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of wbich the three last chapters of his prophecies contain an account. And by what is written in the conclusion of the last of them, he seems to have died soon after, and his great age makes it not likely that he could have survived much longer. For the third of Cyrus being the seventy third year of his captivity, if he were eighteen years old at his carrying to Babylon, ( as I have shewn before, is the least that can be supposed ) he must have been in the ninety first year of his age at this time, which was a length of years given to few in those days.” h
“ The book of Daniel contains a very interesting mixture of history and prophecies; the former being introduced, as far as was necessary, to describe the conduct of the Prophet, and to shew the design and occasion of his predictions. The first six chapters are chiefly historical; though, indeed, the second Chapter contains thę prophetic interpretation of Nebuchadnezzar's dream concerning the kingdoms which were successively to illustrate the power of that God, who removeth and setteth up Kings, as seemeth good to him. The four historical chapters which succeed, relate the miraculous deliverance of Daniel's companions from the furnace; the remarkable punishment of Nebuchadnezzar's arrogance; the impiety, and portended fate of Belshazzar; and the divine interposition for the protection of Daniel in the lions' den. All these accounts are written with a Spirit and animation highly interesting; we seem to be present at the scenes described; and the whole work is enriched with the most exalted sentiments of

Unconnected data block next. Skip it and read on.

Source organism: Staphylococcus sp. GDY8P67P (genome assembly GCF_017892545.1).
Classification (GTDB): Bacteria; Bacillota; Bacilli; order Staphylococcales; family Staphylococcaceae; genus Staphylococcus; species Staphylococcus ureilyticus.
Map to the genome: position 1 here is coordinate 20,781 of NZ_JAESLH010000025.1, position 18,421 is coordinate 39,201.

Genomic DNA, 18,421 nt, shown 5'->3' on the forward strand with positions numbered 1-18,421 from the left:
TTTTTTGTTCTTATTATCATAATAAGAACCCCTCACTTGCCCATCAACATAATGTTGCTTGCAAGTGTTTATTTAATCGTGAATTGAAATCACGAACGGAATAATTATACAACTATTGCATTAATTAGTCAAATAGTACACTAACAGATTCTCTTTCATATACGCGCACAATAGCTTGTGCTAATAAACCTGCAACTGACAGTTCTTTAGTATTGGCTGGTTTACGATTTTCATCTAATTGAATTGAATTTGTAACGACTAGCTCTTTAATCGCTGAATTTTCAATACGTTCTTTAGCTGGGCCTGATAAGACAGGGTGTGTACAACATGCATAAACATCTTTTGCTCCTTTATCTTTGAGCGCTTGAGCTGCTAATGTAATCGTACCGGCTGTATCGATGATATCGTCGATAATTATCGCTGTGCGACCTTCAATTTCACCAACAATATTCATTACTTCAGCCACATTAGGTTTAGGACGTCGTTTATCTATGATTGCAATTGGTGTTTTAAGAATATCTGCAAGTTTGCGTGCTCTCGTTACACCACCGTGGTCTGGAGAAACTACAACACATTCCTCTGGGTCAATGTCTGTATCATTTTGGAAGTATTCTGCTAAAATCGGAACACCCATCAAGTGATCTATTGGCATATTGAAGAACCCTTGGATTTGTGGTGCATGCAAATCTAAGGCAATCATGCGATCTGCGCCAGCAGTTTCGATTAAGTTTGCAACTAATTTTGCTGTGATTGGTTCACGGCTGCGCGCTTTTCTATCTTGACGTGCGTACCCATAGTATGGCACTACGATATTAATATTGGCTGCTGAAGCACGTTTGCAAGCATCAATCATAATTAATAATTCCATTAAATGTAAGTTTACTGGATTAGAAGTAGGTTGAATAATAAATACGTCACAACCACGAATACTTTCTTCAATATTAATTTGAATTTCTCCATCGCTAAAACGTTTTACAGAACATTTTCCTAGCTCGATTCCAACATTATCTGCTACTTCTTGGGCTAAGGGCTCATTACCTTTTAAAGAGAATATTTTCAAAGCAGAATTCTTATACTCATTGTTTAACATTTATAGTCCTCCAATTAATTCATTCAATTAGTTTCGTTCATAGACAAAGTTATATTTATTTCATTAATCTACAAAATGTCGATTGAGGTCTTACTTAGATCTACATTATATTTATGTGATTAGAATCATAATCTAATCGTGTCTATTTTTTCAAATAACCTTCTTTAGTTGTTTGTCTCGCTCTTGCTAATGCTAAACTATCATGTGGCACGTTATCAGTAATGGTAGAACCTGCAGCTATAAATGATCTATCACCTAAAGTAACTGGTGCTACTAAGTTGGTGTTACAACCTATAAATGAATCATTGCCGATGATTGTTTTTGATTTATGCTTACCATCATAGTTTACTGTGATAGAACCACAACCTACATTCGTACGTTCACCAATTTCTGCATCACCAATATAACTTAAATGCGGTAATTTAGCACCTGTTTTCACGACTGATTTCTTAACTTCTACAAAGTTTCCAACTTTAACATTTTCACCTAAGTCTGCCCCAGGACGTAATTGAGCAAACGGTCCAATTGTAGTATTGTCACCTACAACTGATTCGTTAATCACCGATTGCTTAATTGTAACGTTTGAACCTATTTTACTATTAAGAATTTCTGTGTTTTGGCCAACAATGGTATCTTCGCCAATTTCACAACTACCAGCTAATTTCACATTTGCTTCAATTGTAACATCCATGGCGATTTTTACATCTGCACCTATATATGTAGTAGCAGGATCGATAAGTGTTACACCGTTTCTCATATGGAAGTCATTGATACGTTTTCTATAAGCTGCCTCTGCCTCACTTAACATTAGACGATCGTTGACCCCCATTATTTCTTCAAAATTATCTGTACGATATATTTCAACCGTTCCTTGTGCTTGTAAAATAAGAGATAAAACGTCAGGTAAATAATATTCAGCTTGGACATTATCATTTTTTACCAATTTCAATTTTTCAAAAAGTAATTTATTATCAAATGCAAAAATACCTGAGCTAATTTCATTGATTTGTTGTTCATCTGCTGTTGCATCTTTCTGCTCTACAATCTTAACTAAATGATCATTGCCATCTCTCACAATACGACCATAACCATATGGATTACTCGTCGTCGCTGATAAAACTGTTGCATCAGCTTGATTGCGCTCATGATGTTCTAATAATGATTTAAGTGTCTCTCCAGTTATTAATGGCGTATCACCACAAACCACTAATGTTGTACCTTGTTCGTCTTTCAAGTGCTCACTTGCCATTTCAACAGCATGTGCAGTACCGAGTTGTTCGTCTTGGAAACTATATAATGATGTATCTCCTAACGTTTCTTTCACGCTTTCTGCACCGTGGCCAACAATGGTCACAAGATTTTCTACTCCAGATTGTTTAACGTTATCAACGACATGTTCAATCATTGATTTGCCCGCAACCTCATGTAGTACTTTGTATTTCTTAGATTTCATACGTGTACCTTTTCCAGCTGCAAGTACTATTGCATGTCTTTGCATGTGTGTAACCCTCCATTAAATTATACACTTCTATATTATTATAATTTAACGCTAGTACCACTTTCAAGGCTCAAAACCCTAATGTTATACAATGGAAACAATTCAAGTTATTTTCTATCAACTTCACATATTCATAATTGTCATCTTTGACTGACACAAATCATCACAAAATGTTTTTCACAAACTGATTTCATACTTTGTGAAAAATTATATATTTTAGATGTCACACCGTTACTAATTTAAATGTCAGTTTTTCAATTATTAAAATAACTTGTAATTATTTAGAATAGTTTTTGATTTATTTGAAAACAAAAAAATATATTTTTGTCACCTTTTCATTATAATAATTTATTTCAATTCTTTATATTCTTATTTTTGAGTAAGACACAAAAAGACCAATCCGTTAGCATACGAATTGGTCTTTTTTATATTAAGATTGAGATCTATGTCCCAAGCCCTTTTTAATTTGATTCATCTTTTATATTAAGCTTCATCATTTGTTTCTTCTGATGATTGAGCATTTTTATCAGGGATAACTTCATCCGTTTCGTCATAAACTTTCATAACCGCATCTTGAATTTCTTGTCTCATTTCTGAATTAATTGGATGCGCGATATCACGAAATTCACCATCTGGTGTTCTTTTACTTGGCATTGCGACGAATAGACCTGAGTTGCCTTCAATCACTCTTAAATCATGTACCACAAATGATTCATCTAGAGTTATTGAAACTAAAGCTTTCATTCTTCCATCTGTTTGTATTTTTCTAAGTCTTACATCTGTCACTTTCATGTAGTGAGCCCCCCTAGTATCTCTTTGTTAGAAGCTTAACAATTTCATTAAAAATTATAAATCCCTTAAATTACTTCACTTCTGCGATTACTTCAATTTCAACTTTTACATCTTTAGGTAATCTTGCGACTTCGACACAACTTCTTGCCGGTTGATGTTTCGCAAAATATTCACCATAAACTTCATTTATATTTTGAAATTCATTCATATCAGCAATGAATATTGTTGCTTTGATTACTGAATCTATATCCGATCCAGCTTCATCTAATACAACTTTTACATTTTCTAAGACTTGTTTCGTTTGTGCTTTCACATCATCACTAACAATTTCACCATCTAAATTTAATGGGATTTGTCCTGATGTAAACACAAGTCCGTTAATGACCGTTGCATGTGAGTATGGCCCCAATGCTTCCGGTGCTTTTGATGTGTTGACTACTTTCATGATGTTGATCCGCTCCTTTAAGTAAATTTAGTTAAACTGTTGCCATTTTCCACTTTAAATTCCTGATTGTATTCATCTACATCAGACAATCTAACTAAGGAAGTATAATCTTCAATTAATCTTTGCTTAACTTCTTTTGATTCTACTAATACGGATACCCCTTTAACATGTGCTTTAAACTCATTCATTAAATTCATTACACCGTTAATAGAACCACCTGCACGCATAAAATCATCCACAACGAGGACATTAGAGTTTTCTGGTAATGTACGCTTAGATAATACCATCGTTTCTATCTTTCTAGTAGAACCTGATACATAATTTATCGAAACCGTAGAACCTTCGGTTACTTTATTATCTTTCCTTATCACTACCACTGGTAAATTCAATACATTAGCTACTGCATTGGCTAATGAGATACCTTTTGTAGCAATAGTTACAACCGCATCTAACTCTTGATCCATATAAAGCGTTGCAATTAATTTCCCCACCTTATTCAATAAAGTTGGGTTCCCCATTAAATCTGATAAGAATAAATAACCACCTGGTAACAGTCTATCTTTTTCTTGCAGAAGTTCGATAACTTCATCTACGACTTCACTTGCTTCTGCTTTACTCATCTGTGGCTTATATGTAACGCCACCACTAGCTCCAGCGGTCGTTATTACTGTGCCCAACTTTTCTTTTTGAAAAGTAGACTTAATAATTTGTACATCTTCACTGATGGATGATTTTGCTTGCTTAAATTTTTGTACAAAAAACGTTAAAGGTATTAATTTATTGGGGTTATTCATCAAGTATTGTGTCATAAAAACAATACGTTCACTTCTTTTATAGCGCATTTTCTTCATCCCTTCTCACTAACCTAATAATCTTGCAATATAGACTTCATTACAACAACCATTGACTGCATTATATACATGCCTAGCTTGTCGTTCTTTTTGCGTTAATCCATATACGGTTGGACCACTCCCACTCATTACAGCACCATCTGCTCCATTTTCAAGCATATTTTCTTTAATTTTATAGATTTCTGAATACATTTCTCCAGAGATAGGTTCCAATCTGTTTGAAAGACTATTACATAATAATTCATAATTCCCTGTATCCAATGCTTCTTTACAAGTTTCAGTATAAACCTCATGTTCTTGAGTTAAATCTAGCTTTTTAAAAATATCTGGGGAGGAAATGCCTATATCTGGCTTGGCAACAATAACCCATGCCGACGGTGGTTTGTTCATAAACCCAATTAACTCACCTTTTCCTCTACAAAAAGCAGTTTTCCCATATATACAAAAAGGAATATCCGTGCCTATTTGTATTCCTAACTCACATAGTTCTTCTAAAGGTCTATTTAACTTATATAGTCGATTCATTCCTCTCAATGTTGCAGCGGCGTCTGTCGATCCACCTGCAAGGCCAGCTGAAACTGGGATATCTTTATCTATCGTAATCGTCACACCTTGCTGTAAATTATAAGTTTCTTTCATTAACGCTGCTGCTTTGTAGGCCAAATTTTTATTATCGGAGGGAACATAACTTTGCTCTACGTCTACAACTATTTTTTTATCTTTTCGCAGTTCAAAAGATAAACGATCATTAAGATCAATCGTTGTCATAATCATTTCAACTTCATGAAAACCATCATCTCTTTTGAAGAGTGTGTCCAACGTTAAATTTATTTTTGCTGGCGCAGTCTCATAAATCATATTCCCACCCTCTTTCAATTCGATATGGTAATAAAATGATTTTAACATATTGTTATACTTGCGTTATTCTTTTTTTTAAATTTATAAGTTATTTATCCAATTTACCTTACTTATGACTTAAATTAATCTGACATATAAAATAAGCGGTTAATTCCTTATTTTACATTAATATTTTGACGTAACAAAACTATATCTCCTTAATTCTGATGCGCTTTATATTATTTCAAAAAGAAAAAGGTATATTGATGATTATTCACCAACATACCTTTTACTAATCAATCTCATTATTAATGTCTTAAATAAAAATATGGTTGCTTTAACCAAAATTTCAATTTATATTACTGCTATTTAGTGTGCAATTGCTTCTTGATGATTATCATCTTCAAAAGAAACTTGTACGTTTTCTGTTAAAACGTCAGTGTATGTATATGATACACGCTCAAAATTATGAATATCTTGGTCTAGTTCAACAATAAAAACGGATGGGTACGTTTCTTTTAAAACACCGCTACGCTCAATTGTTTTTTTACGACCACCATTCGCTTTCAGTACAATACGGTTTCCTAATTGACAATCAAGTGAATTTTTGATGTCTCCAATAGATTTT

h Prid. an. 534
piety; and with the finest attestations to the praise and glory of God.
The last six chapters of this book are composed of prophecies delivered at different times; all of which are, however, connected as parts of one great scheme, They extend through many ages; and furnish the most striking description of the fall of successive kingdoms, which were to be introductory to the establishment of the Messiah's reign. They characterize in descriptive terms the four great monarchies of the world, to be succeeded by “that kingdom which should not be destroyed.” They foreshew the power and destruction of Antichrist, in predictions repeated and extended by St. John; and conclude, with a distinct assurance of a general resurrection to a life of everlasting shame, or everlasting glory.”
“Part of the book of Daniel, that is from the fourth verge of the second chapter, to the end of the seventh chapter, is originally written in the Chaldee language. For there the Holy Prophet, treating of Babylonish affairs, wrote of them in the Chaldee, or Babylonish language. All the rest is in Hebrew. The Greek translation of this Book used by the Greek Churches through all the Eastern countries was that, which was translated by Theodotion. In the vulgar Latin Edition of the Bible, there is added in the third chapter, after the twenty third verse, between that and the twenty fourth verse, the song of the three children; and, at the end of the Book, the history of Susanna, and of Bell and the Dragon: And the former is made the thirteenth, and the other the fourteenth chapter